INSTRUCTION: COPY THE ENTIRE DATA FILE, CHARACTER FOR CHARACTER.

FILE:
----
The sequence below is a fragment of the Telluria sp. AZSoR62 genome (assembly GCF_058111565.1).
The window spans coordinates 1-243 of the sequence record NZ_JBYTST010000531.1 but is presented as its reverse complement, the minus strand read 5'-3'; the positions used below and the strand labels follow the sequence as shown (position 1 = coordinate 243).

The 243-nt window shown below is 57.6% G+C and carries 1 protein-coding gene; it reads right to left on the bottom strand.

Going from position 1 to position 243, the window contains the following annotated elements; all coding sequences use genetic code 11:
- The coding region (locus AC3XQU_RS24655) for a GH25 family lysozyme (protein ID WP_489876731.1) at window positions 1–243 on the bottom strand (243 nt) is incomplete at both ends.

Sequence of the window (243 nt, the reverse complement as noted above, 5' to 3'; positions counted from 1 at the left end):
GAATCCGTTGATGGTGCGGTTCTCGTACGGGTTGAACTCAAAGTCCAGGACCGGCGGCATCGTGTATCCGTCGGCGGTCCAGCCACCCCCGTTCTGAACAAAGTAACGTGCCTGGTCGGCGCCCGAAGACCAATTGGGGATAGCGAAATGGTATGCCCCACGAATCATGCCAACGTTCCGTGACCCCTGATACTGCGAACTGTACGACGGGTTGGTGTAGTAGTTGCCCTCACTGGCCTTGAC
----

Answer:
The sequence below is a fragment of the Telluria sp. AZSoR62 genome (assembly GCF_058111565.1).
The window spans coordinates 1-243 of the sequence record NZ_JBYTST010000531.1 but is presented as its reverse complement, the minus strand read 5'-3'; the positions used below and the strand labels follow the sequence as shown (position 1 = coordinate 243).

The 243-nt window shown below is 57.6% G+C and carries 1 protein-coding gene; it reads right to left on the bottom strand.

Going from position 1 to position 243, the window contains the following annotated elements; all coding sequences use genetic code 11:
- The coding region (locus AC3XQU_RS24655) for a GH25 family lysozyme (protein ID WP_489876731.1) at window positions 1–243 on the bottom strand (243 nt) is incomplete at both ends.

Sequence of the window (243 nt, the reverse complement as noted above, 5' to 3'; positions counted from 1 at the left end):
GAATCCGTTGATGGTGCGGTTCTCGTACGGGTTGAACTCAAAGTCCAGGACCGGCGGCATCGTGTATCCGTCGGCGGTCCAGCCACCCCCGTTCTGAACAAAGTAACGTGCCTGGTCGGCGCCCGAAGACCAATTGGGGATAGCGAAATGGTATGCCCCACGAATCATGCCAACGTTCCGTGACCCCTGATACTGCGAACTGTACGACGGGTTGGTGTAGTAGTTGCCCTCACTGGCCTTGAC